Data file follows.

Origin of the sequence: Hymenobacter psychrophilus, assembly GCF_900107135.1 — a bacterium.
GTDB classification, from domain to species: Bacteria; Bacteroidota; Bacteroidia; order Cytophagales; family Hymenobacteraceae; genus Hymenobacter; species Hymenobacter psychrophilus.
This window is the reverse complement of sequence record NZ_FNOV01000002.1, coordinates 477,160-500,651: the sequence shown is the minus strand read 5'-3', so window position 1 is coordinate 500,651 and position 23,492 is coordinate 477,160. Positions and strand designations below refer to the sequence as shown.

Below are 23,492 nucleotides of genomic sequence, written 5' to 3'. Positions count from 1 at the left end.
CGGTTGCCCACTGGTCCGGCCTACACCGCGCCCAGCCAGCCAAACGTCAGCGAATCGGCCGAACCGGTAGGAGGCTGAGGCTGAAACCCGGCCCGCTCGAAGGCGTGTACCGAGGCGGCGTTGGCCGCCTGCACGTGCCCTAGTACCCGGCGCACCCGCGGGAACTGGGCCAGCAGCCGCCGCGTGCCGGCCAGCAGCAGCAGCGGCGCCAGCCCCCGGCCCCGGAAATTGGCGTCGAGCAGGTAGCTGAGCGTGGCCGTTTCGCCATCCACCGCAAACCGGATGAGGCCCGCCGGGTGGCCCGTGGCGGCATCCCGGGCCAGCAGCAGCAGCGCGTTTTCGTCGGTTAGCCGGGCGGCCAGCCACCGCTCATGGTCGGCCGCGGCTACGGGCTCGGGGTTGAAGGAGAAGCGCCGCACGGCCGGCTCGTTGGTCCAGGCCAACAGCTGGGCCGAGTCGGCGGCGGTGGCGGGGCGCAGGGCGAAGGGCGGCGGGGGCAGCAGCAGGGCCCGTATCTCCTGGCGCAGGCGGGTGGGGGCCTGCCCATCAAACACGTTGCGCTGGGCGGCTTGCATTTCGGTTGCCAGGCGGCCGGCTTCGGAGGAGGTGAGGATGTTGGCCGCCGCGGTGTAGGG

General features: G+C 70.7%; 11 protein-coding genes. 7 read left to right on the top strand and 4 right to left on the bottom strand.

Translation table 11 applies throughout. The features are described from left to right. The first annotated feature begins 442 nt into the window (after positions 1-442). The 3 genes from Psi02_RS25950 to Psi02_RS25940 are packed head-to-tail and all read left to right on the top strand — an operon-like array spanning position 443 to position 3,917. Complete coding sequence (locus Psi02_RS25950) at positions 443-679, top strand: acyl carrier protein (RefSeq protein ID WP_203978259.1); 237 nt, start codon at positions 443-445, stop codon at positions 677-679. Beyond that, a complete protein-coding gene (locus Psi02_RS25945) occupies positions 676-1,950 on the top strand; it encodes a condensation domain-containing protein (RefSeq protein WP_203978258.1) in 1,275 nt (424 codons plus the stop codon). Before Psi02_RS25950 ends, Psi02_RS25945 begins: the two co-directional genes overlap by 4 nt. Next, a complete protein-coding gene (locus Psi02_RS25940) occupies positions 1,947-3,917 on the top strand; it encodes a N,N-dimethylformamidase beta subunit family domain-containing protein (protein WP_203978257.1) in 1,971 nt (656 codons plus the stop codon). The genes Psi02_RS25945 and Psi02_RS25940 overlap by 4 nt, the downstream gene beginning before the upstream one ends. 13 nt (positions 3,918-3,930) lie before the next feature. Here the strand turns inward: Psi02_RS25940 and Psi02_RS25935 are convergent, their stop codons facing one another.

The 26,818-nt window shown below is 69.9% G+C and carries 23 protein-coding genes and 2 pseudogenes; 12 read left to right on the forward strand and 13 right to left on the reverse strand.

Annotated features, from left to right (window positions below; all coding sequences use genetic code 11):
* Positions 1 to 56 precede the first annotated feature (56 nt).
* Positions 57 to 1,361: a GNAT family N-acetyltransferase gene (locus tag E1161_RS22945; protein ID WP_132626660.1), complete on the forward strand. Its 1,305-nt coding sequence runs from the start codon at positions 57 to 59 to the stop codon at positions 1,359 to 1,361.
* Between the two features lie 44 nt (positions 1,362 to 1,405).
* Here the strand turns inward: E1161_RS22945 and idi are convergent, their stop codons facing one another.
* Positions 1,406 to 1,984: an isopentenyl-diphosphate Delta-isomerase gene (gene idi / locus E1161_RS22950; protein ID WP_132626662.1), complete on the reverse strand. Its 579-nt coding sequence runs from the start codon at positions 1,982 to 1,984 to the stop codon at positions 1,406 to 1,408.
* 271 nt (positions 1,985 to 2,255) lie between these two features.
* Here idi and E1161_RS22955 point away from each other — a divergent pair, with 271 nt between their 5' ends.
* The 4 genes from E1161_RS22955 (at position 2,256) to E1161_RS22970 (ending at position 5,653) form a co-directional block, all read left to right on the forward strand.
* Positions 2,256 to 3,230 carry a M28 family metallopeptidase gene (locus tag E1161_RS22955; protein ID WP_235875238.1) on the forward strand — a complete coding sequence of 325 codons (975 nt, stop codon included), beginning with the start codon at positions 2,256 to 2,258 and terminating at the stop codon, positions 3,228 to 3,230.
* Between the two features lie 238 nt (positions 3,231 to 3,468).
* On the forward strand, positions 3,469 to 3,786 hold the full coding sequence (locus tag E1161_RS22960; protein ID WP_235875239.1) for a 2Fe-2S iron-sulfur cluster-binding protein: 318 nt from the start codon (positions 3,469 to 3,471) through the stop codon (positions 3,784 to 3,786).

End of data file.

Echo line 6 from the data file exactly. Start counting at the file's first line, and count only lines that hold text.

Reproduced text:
General features: G+C 70.7%; 11 protein-coding genes. 7 read left to right on the top strand and 4 right to left on the bottom strand.